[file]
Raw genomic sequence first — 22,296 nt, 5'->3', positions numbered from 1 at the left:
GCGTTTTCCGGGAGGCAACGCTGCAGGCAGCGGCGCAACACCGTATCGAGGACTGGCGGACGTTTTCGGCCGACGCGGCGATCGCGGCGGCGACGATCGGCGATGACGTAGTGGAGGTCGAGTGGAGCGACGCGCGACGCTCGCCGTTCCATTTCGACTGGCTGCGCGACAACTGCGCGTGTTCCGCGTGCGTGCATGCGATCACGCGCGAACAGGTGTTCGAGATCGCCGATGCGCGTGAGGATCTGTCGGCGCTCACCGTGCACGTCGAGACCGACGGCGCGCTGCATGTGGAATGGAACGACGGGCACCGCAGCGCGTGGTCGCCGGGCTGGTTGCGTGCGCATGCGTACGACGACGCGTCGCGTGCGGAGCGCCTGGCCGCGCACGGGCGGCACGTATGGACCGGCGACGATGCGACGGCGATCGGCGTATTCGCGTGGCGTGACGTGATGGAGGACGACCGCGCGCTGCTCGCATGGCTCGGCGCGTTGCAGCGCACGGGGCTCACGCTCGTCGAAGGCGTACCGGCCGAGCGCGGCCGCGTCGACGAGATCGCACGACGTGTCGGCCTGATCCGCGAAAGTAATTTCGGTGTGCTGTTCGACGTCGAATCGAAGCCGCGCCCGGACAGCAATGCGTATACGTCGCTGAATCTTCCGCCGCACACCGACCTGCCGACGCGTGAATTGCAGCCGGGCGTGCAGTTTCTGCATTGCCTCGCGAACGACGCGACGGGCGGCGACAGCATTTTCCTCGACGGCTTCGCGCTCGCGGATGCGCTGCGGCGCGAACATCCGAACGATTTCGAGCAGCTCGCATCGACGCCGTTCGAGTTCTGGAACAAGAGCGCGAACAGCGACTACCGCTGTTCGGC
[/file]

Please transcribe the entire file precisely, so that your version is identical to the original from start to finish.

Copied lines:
Raw genomic sequence first — 22,296 nt, 5'->3', positions numbered from 1 at the left:
GCGTTTTCCGGGAGGCAACGCTGCAGGCAGCGGCGCAACACCGTATCGAGGACTGGCGGACGTTTTCGGCCGACGCGGCGATCGCGGCGGCGACGATCGGCGATGACGTAGTGGAGGTCGAGTGGAGCGACGCGCGACGCTCGCCGTTCCATTTCGACTGGCTGCGCGACAACTGCGCGTGTTCCGCGTGCGTGCATGCGATCACGCGCGAACAGGTGTTCGAGATCGCCGATGCGCGTGAGGATCTGTCGGCGCTCACCGTGCACGTCGAGACCGACGGCGCGCTGCATGTGGAATGGAACGACGGGCACCGCAGCGCGTGGTCGCCGGGCTGGTTGCGTGCGCATGCGTACGACGACGCGTCGCGTGCGGAGCGCCTGGCCGCGCACGGGCGGCACGTATGGACCGGCGACGATGCGACGGCGATCGGCGTATTCGCGTGGCGTGACGTGATGGAGGACGACCGCGCGCTGCTCGCATGGCTCGGCGCGTTGCAGCGCACGGGGCTCACGCTCGTCGAAGGCGTACCGGCCGAGCGCGGCCGCGTCGACGAGATCGCACGACGTGTCGGCCTGATCCGCGAAAGTAATTTCGGTGTGCTGTTCGACGTCGAATCGAAGCCGCGCCCGGACAGCAATGCGTATACGTCGCTGAATCTTCCGCCGCACACCGACCTGCCGACGCGTGAATTGCAGCCGGGCGTGCAGTTTCTGCATTGCCTCGCGAACGACGCGACGGGCGGCGACAGCATTTTCCTCGACGGCTTCGCGCTCGCGGATGCGCTGCGGCGCGAACATCCGAACGATTTCGAGCAGCTCGCATCGACGCCGTTCGAGTTCTGGAACAAGAGCGCGAACAGCGACTACCGCTGTTCGGC